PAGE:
According to Katz' letter, more than 4,000 people visited the Guardian's Web site to be matched with Clark County voters during the first 24 hours after the campaign was launched on Oct. 13. By the next day, the total had risen to 7,000, and by last Sunday some 14,000 individuals had volunteered to write to the U.S. voters.

However, Katz said the Guardian's Web site came under attack on Sunday, by "presumably politically inspired" hackers. The editor said he and 53 members of the newspaper's staff were also buried under an onslaught of more than 700 spam e-mails each, many of which promoted conservative political causes.

Katz wrote in his letter that the effort was launched as something of a joke, but took on a more serious tenor as angry letters began flooding into the Guardian from Americans incensed by the plan. Despite taking the turn for the worse, the editor said his project still had its intended effect, provoking discussion of the election.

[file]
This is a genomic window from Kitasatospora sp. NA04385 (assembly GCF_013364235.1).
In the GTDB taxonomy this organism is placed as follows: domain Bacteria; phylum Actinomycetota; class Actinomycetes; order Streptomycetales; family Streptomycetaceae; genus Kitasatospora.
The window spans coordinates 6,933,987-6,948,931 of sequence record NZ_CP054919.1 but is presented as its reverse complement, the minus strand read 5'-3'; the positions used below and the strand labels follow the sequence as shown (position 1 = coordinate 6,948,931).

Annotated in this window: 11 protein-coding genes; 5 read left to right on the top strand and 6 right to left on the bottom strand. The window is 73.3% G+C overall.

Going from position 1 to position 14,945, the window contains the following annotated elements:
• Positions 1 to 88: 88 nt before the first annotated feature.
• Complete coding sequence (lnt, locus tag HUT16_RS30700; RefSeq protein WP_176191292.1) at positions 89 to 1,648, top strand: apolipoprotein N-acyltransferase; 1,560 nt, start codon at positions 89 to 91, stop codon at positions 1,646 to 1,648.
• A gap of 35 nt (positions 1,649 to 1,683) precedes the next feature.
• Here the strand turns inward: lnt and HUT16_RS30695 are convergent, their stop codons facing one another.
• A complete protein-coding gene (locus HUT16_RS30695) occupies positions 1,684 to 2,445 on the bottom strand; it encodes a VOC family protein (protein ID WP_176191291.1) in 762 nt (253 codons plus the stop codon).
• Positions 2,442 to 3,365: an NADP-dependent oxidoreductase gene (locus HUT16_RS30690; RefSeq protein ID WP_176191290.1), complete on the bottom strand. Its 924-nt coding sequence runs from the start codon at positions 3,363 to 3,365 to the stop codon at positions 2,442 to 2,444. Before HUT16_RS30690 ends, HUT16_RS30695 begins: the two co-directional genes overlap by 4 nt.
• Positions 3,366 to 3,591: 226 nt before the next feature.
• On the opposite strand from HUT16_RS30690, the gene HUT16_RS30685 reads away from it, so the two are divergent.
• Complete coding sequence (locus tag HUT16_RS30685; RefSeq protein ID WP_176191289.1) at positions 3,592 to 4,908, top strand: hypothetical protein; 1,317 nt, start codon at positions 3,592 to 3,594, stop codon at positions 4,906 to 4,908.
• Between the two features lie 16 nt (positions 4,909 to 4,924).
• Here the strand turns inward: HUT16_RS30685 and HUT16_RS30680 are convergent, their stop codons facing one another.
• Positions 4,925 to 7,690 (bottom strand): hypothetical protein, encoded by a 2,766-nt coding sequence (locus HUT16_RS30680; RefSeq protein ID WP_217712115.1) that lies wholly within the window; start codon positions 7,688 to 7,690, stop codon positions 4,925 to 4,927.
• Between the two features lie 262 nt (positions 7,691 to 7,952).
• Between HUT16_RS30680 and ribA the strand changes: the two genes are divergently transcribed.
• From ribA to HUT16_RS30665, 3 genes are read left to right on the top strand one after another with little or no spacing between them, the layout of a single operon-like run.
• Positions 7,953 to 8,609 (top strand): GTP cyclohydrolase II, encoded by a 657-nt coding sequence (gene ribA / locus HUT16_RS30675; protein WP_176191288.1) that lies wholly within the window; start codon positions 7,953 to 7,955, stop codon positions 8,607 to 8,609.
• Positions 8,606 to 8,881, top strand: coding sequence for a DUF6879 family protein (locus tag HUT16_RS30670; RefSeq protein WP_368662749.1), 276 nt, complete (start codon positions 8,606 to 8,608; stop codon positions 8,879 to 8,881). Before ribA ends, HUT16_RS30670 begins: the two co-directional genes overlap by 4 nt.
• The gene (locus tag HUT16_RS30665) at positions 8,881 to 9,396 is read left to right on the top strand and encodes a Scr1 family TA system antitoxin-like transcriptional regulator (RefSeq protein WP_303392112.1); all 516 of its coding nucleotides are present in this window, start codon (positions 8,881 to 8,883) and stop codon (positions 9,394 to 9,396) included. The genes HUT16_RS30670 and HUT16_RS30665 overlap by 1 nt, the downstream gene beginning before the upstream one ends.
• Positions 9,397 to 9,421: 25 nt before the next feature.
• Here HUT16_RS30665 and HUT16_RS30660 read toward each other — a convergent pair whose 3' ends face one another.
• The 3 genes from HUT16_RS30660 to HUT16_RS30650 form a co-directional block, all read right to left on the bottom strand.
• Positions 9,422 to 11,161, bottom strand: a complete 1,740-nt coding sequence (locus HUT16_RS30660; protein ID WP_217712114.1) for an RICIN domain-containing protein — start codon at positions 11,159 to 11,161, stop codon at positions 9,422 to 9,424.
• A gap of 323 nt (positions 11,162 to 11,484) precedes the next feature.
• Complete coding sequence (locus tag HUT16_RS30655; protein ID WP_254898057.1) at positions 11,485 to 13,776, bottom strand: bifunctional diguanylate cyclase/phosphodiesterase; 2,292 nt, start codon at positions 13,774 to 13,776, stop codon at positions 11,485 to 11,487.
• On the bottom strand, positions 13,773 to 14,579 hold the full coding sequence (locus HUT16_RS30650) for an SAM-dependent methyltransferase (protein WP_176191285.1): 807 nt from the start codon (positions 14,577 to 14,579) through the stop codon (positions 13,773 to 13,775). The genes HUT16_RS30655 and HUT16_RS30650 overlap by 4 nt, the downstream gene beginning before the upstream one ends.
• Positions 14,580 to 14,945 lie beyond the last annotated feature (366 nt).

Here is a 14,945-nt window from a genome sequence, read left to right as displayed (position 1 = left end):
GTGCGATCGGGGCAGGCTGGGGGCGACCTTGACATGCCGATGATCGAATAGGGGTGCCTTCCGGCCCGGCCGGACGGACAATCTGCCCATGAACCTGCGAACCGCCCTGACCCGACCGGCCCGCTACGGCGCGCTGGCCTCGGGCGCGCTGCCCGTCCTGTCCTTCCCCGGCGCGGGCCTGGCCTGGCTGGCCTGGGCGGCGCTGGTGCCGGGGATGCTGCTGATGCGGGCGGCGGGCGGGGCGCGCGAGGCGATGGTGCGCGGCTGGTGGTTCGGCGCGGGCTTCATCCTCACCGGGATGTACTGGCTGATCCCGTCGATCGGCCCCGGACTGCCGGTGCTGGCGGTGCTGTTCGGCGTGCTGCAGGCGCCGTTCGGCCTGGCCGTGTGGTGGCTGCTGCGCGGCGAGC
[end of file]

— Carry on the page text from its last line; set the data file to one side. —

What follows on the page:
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UPDATE on Sunday: Al-Guardian's report is back up. Here below is a copy in full. Nowhere does the piece make clear it is not the view of the Guardian or the British people. Overseas readers and those whose first language is not English will take the words of piece literally, one man's opinion will be taken as fact, any twisted humour will be lost in translation and because the piece has been endorsed by the Guardian, it will be seen as being the view of a large number of British people. (Which is why the Guardian hasn't pulled it down - they want people to think its a majority view in order to terrorise Blair and Bush).

Up until now, the Guardian has not been a two-bit rag. It's one of Britain's national newspapers. It's name carries weight around the globe from here to Australia and Japan. For it to launch a campaign that aims to influence American voters - and cosy up with the BBC to join in with subsersive attempts at getting Tony Blair out and Gordon Brown in - just goes to show that, along with Brooker's nasty and dangerous piece, it is the Guardian whose "behaviour goes beyond strange, and heads toward terrifying."